Blood Vessels and Atherosclerosis Flashcards Preview

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Flashcards in Blood Vessels and Atherosclerosis Deck (43):

What are the basic components of the vessel wall?

  • Endothelium
  • Intima
  • Internal Elastic Lamina
  • Media
  • External elastic lamina
  • Adventitia


What are the three types of arteries?

Large or elastic

Medium sized or muscular

Small arteries (<2mm) and arterioles (20-100microns)


What are examples of the large or elastic arteries?

Aorta and major branches; pulmonary artery


What are two examples of medium-size or muscular arteries?

Coronary arteries; renal arteries


In large arteries, elastic fibers alternate between _____ ______ _____ in media

smooth muscle cells


In muscular arteries media is primarily ______ _____ ____

Where are elastic fibers in muscular arteries?

Smooth muscle cells

Elastic fibers are limited to internal and external elastic lamina


For small arteries/arterioles What makes up the media? What is the purpose of the media?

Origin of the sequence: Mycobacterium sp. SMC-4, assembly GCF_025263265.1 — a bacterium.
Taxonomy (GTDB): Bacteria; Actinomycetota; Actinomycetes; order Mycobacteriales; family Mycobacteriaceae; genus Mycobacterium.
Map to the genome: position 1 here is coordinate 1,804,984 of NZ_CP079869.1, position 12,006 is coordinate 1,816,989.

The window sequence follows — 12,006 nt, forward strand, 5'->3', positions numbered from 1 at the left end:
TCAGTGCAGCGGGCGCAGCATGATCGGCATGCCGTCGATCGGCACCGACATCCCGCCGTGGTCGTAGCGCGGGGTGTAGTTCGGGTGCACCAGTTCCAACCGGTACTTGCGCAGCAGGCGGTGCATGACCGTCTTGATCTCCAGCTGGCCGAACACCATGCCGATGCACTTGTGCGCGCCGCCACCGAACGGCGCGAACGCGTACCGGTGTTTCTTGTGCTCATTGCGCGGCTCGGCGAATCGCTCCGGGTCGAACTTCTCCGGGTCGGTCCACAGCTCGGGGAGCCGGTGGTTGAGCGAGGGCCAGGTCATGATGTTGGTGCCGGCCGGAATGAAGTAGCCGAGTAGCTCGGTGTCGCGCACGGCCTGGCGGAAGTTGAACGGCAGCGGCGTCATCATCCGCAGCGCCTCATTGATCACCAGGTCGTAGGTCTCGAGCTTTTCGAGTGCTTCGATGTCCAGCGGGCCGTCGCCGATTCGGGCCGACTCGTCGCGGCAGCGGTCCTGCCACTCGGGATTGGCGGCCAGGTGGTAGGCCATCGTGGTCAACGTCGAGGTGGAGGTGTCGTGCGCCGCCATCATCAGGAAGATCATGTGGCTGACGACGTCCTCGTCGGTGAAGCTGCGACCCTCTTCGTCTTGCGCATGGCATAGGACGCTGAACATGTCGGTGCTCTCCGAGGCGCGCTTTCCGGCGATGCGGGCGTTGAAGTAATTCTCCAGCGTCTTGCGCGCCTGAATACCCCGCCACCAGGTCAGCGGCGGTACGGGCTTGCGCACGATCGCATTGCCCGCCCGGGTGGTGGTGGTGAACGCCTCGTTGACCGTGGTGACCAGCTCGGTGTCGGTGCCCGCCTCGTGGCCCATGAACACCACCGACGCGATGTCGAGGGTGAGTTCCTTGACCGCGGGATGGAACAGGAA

Essentially all smoth muscle cells

Smooth muscle cell contraction adjust blood pressure and flow


Which arterioles have no elastica?

Terminal arterioles


What is the average diameter of a capillary?

Are there smooth muscles in capillaries?

7-8 microns in diameter

Partially surrounded by smooth muscle-like cells = pericytes


Where do leukocytes commonly emigrate in inflammation?



How much blood volume is contained in veins?

2/3 blood volume


What vessels drain interstitial fluid into blood and are a pathway for dissemination of disease?



How to endothelial cells respond to injury?

Stimulation - rapid reversible response independent of new protein synthesis (response to histamine)

Activation - Elaboration of gene products with biologic activity requires hours/days to develop


What happens in endothelial cell activation?

  • Increased expression of procoagulants, adhesion molecules, and proinflammatory factors
  • Altered expression of chemokines, cytokines and growth factors